The Museum Collection
Father Tabb Letter Objecting to Poe's Exclusion from the Hall of Fame
Description:Father John Banister Tabb (1845-1909) was a popular poet and priest who published eleven collections of poetry and saw a number of his poems printed in the leading magazines of his day, including Harper's Monthly, The Atlantic Monthly, and The Cosmopolitan. This letter to an unknown recipient voices his objection to Poe's exclusion from the recently formed Hall of Fame of Great Americans at the Bronx Community College.
The Hall of Fame was founded in 1900 and admitted its first honorees in 1900 and 1905. After Poe's name failed to receive enough votes for inclusion in 1905, Tabb responded with the poem "Exclusion," which is written at the end of this brief note. According to an article in the January 17, 1909 issue of the New York Times, "There was an audible ring of applause when Father Tabb shortly after the last election, and Poe was not chosen, indignantly claimed that none but the dead should go there. It was no place for the living Poe." Tabb's poem "Exclusion" appears at the head of the same article.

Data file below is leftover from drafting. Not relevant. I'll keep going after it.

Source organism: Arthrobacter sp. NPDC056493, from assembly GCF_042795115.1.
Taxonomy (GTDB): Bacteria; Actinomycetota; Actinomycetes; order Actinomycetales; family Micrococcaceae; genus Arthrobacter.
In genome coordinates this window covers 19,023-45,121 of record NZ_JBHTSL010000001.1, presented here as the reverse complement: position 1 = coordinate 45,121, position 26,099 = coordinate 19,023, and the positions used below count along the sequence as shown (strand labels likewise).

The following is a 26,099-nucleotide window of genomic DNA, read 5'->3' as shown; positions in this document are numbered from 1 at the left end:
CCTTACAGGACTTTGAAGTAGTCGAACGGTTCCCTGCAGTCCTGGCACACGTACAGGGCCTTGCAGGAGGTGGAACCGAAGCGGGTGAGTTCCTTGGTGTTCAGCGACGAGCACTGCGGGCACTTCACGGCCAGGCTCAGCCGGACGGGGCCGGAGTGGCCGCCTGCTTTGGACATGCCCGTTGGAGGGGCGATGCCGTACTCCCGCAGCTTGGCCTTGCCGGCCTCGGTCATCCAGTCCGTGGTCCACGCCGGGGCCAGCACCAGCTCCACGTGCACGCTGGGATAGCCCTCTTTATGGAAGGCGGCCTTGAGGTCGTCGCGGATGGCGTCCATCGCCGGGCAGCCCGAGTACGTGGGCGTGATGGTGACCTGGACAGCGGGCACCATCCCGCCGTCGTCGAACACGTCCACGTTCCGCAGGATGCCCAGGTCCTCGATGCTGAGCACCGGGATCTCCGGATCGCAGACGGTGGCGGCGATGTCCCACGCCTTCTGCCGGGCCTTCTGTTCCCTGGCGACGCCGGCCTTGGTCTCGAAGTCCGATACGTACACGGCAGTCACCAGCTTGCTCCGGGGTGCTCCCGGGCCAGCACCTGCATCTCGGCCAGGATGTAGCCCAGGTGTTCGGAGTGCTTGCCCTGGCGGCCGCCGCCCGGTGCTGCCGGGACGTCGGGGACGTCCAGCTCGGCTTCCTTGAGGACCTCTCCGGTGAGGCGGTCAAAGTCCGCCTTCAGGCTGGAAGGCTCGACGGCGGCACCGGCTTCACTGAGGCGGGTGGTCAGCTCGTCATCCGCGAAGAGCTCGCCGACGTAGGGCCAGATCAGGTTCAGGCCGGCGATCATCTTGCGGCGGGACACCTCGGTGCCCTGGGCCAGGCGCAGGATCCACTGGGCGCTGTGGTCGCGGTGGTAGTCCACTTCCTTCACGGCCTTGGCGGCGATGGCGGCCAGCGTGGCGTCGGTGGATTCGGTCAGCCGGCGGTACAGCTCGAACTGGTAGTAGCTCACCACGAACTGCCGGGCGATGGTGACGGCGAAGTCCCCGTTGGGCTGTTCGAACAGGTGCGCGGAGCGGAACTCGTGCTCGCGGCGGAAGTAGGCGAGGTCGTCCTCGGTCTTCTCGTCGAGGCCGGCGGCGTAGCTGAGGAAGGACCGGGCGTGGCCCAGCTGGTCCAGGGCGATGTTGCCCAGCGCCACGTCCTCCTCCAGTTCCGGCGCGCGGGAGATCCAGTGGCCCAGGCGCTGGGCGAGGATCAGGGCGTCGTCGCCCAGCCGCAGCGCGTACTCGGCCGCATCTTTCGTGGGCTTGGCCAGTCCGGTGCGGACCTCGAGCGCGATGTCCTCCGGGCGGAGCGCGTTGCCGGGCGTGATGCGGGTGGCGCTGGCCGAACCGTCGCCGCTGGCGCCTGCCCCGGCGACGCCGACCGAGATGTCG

The text of the letter reads "Mr. [illegible]'s refusing to admit Edgar Poe into the so-called "Hall of Fame" suggests to me Excluded. 'Into the charnel Hall of Fame/ The dead alone should go./ Then write not there the living name/ Of Edgar Allan Poe./ John B. Tabb"
The illegible name at the beginning of the letter might be "MacCracken." Dr. Henry Mitchell MacCraken originated the Hall of Fame.
Poe was finally elected to the Hall of Fame in 1910, and a bust of Poe sculpted in 1922 by Daniel Chester French is now displayed there.